Bothriechis aurifer Salvin, 1860, Coba, Alta Verapaz, Guatemala.
OTHER COMMON NAMES Spanish: Cantil loro, cantil verde.
The yellow-blotched palm-pitviper is a small, relatively slender snake with a prehensile tail. Specimens longer than 3.3 ft (1 m) are known, but the length of most adults is less than 2.3 ft (70 cm). The dorsum is green with small yellow blotches with black borders. A black postocular stripe is almost always present. A few specimens may be uniformly green dorsally. For this species, 18-21 midbody (most individuals have 19) scale rows have been recorded, along with 8-12 supralabial scales, 148-167 ventral scales, and 48-64 subcaudal scales.
The species occurs in southern Mexico and Guatemala.
The yellow-blotched palm-pitviper inhabits cloud forest and pine-oak forest, usually at elevations of 3,940-7,550 ft (1,200-2,300 m).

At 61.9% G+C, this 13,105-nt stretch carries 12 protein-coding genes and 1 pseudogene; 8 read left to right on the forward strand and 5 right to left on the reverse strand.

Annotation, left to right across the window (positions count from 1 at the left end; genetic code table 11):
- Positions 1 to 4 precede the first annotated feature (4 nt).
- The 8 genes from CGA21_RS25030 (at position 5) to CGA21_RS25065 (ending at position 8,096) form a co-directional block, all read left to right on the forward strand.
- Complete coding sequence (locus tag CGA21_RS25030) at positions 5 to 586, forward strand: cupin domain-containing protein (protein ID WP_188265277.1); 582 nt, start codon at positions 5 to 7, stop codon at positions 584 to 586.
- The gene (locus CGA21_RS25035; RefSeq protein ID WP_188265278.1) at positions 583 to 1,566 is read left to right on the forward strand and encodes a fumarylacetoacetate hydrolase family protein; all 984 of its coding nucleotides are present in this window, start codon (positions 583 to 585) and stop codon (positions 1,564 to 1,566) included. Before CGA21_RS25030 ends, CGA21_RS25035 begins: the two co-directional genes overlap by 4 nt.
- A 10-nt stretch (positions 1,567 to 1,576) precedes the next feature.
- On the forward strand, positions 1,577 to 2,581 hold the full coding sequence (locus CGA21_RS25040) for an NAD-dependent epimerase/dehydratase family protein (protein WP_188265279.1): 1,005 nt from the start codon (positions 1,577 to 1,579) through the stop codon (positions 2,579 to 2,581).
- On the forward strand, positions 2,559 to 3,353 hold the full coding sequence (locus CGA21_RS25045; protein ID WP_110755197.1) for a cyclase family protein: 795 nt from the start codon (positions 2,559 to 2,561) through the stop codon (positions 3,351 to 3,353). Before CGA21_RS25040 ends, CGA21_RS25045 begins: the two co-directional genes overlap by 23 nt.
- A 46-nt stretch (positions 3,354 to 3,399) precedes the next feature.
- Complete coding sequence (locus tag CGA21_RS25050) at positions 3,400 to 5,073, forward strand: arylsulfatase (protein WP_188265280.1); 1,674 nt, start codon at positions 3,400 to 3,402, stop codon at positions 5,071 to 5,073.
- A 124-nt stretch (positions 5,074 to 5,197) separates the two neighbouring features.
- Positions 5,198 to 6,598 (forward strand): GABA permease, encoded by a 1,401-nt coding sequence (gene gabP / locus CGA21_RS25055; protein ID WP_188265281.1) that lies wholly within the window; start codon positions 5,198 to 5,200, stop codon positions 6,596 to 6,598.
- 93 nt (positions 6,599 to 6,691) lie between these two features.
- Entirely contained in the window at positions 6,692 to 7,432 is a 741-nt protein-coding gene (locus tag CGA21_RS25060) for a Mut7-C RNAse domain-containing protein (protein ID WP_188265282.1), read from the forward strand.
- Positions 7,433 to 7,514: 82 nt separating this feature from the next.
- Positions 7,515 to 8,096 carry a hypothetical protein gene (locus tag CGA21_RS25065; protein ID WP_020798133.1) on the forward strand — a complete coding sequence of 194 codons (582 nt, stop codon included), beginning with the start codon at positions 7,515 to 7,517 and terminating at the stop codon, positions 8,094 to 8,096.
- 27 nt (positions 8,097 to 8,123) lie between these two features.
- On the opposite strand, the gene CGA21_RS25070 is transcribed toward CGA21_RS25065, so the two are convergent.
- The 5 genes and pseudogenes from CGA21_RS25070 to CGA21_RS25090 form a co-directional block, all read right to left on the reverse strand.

The species is arboreal and diurnal.
On many occasions, the yellow-blotched palm-pitviper has been observed actively foraging in terrestrial bromeliads. Known prey include treefrogs and small mammals.
It gives live birth to five to eight young.
This species is not listed by the IUCN. However, extensive destruction of cloud forest throughout the range of this snake continues to extirpate local populations and threatens the entire species.
SIGNIFICANCE TO HUMANS
This is a dangerously venomous snake; at least one human fatality has resulted from the bite of this species. ♦
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